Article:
I have an application which creates a Gaussian model of the background based on consecutive frame difference and auto-generates a threshold for separating no-changes to movements. The application works perfectly for artificial lighting. But when daylight is present alongside artificial light, I get something like ths following image

The red dots corresponds to some scalar quantity under steady lighting conditions, and the green ones correspond to the sudden changes in illumination levels. As a result of the green spikes, selecting a threshold at the red-level would mean a lot of false positives where as selecting a threshold at the green level essentially means that detection probability falls because the small movements are not detected. What I tried was selecting separate thresholds for the green region and the red region but still the detector performance barely improved. Is there any known approach for tackling this problem.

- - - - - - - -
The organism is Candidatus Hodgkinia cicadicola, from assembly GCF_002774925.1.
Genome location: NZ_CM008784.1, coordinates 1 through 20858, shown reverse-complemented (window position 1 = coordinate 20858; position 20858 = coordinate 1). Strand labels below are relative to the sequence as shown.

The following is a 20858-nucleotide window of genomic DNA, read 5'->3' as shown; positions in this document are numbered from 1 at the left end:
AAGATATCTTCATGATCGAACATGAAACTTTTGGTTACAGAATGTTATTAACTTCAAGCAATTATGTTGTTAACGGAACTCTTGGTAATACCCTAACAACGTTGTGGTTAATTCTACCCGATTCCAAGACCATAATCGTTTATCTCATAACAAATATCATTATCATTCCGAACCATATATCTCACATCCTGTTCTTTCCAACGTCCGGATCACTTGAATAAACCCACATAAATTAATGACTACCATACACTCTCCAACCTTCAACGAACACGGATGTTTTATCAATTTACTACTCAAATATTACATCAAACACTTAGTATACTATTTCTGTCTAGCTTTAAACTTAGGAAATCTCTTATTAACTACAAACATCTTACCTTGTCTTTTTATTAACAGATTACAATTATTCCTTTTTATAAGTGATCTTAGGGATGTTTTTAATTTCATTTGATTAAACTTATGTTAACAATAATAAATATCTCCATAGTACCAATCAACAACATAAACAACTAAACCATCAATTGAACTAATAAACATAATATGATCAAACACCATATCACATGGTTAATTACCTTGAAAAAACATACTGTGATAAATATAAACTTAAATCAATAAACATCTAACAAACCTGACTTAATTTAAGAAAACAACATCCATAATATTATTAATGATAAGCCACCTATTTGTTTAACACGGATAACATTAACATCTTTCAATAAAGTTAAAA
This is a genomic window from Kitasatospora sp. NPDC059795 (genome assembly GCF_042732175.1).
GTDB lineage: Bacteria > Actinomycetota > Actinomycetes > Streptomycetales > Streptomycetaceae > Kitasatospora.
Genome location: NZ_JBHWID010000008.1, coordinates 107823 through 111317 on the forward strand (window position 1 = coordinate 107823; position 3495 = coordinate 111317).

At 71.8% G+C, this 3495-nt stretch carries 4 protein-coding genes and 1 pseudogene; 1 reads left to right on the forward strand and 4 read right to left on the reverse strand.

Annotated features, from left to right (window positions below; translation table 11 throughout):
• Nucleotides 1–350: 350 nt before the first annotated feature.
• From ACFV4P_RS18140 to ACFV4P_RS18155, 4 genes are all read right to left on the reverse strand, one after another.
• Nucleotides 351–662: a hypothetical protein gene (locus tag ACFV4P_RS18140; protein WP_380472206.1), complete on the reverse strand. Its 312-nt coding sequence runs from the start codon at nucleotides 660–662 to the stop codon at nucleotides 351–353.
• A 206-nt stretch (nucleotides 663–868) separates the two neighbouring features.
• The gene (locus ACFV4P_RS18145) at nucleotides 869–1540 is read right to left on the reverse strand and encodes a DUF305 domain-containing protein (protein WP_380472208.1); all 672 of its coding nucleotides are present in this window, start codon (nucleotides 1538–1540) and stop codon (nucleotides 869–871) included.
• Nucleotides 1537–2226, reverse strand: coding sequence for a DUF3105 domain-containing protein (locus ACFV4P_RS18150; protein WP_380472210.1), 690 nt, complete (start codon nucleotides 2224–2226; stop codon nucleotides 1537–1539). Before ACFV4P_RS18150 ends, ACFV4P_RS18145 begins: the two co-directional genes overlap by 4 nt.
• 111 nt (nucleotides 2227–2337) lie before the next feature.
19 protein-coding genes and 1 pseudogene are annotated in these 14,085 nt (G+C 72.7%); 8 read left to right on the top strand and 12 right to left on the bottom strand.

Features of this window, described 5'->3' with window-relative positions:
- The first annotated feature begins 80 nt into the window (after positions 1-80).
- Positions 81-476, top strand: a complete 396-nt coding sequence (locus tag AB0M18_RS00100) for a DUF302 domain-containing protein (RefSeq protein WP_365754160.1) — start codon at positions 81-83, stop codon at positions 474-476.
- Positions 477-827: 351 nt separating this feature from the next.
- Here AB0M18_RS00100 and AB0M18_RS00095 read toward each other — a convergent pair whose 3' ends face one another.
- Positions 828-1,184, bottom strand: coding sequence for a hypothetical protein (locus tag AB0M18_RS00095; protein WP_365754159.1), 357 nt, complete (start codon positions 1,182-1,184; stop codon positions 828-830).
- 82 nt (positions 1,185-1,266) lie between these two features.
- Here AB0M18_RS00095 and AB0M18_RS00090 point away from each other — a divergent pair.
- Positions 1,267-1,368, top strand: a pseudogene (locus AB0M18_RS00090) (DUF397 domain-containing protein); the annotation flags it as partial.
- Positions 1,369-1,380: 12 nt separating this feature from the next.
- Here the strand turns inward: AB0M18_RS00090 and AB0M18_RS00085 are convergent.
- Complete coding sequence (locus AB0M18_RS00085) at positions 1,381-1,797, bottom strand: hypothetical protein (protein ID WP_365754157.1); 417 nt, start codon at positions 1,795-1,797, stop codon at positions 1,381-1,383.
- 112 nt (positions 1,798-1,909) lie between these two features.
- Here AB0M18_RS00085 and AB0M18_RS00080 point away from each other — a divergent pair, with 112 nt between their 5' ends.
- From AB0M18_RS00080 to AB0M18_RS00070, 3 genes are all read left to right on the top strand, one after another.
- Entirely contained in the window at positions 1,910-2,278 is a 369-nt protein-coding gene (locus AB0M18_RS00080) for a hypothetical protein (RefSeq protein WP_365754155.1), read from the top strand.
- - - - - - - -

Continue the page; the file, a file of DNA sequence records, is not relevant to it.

False corresponds to the False Alarms. My model was if $RedMean-maxR\times RedVariance < val < RedMean + maxR\times RedVariance$ then no movement where $maxR = max(\frac{RedElement_{i} -RedMean}{RedVariance})$ and likewise for the green region and anything lying between the red and green would be classified as small movement.


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